Thanks to my friend’s bountiful garden and generosity, I held in my hand a beautiful beefsteak tomato. Plump, red, vine ripened, home-grown, juicy and flavorful. I carefully sliced thick pieces that I lightly seasoned with salt to top perfectly toasted bread spread with a thin layer of cream cheese. My first bite took me back to my parent’s kitchen, eating open faced sandwiches with tomatoes freshly picked from their lush garden still warm from the summer sun. It’s amazing how small things like a familiar taste or smell can take you back to another time, sometimes a memory long forgotten.
I was listening to a story on NPR (yes, I am a proud public radio nerd) about a study that revealed how our memories are constantly changing, being edited with each recollection, replayed through the lens of today’s filter and experiences. So, while we think we remember what happened, with each recall that memory can be subtly changed. Have you ever retold a story and had your friend or spouse pipe in and say they remember it differently? “We met at nine, we met at eight, I was on time, no, you were late. Ah, yes, I remember it well.” https://www.youtube.com/watch?v=GQxM5rJ-uiY (Hermione Gingold and Maurice Chevalier) Then there is childbirth. While I think I remember everything vividly, there is a selective amnesia that allowed me to forget about the less appealing parts (ouch!) and focus on that moment when I held my precious baby for the first time and choose to do that again. I really thought that I would remember every detail of that first year, how could I possibly forget baby’s first favorite vegetable (sweet potato)? Well, the specifics do get fuzzy after many sleepless nights but looking into my baby’s eyes for the first time is unforgettable.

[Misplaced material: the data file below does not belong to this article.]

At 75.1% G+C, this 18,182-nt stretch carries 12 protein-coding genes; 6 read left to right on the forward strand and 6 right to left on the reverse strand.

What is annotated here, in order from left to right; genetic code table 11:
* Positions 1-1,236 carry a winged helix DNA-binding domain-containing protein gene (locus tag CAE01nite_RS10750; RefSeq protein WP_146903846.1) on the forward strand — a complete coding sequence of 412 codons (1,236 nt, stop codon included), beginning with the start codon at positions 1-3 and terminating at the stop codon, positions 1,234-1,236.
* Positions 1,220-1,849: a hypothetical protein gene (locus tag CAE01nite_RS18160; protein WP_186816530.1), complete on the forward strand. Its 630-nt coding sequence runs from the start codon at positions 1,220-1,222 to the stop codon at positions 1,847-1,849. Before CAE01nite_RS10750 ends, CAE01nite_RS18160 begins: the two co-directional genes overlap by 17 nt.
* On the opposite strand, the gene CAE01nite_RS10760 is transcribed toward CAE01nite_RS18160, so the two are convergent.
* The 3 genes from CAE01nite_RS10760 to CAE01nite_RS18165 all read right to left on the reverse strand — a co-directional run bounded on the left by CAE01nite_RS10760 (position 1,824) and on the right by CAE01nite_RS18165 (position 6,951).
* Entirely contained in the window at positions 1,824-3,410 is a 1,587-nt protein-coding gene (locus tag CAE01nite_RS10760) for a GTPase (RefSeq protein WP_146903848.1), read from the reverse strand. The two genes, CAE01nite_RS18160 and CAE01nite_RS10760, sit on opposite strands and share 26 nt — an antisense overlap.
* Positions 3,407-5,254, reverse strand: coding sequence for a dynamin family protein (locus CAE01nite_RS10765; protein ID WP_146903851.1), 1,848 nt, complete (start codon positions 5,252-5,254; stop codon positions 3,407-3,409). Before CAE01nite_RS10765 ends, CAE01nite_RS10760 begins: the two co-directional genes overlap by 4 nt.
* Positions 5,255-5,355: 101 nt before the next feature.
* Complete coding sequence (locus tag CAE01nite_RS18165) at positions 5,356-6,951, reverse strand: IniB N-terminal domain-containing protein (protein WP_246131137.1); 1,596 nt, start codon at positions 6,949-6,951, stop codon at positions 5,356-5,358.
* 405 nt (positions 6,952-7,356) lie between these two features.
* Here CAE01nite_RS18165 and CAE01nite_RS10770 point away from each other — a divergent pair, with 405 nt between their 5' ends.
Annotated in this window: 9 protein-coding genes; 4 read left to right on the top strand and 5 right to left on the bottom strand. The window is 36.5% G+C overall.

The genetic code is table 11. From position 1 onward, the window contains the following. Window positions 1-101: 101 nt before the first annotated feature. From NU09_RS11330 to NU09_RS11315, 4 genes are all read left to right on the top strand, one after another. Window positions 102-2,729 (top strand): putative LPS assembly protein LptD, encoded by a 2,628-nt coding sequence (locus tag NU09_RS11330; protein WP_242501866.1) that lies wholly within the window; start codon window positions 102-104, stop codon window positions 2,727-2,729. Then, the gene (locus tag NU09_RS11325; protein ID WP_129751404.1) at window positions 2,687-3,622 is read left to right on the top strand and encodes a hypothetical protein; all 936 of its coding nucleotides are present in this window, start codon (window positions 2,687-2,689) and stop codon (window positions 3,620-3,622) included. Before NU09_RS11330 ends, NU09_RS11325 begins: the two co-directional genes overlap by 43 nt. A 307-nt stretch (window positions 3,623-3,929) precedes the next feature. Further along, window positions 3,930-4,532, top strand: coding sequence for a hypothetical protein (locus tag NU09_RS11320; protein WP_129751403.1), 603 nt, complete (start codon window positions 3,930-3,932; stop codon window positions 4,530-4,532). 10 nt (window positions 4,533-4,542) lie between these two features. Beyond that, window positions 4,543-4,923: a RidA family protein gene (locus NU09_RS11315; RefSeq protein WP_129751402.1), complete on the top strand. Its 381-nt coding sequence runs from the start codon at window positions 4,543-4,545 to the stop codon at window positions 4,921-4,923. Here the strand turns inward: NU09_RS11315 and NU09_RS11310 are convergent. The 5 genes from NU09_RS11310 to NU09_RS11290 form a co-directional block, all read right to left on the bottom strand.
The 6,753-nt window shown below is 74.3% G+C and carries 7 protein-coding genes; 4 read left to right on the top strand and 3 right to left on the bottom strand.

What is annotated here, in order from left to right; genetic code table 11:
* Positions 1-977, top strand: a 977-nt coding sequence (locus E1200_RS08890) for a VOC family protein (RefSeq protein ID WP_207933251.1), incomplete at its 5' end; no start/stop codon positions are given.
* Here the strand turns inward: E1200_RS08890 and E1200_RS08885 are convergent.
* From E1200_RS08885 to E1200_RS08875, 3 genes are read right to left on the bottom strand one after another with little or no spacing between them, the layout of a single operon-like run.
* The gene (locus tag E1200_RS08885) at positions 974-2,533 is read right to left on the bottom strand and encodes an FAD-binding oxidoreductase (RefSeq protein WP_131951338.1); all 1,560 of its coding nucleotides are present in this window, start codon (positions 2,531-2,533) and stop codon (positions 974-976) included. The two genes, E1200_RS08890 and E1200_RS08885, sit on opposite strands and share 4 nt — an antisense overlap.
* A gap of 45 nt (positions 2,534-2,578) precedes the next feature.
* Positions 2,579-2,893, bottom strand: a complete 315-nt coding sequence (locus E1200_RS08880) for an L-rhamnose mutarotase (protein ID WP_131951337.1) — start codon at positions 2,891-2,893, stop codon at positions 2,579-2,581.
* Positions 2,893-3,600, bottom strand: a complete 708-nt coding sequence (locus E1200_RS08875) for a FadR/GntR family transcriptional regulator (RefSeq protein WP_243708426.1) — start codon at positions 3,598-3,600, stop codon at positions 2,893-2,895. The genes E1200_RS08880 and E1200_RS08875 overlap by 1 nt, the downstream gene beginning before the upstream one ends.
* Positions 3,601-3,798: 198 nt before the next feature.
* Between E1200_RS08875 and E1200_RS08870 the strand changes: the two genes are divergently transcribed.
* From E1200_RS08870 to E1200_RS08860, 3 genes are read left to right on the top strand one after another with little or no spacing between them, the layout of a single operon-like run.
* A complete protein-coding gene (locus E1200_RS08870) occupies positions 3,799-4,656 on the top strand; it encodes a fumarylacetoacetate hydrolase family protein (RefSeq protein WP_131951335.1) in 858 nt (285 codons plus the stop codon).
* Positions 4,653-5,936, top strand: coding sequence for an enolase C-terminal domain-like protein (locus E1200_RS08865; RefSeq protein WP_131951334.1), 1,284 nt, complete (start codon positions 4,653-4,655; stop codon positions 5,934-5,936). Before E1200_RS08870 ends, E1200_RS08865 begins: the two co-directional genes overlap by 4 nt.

Making memories is what life is all about in my opinion. Whether they are amazing and fun times like an epic family vacation or times when everything goes wrong, like a family vacation. How many times have you thought to yourself: one day we will look back on this and laugh?
I think about my mom, beautiful, strong and loving. An immigrant who came to the United States post war as a young woman. Leaving behind her brother and sisters to start a new life and make new memories and leave some bad ones behind. She met and married my father, had four children (the youngest is pretty ok) and had a long life, well-lived and full of memories big and small. Slowly those memories began to slip away. Just a moment of forgetfulness. Subtle at first and with the help of my father, hidden. At times she was angry and frustrated by it and then not. Lost inside her own mind, recalling old memories and forgetting new ones.
Alzheimer’s was steadily, stealthily stealing her memories away and in some ways, it was stealing her as well. Even when she no longer remembered my name, I feel like she knew that I belonged to her. Perhaps deep down, the memory of holding her youngest daughter for the first time was ingrained deep in her mind and when she looked into my eyes the wisp of memory gave her a sense that we were two parts of one heart.
Are memories what make us who we are? Our experiences shape us and how we react sets our path. What happens when our memories fade? My mom was still my mom, but we couldn’t relate the same way anymore. I didn’t want the woman who I knew and loved to disappear. The best way I could think to keep my mom was to share things about her with my kids, husband and friends. Recalling her fabulous cooking, warm hand knitted “Oma socks” and the uncanny ability to know what was going on in her children’s lives whether they told her or not. Even though she no longer remember those things, her memories could live on in our retelling of stories, experiences and love. She is no longer with us but the scent of freshly laundered sheets, a bunch of daisies and yes, a bite of a fresh tomato sandwich keeps her memory etched on my heart.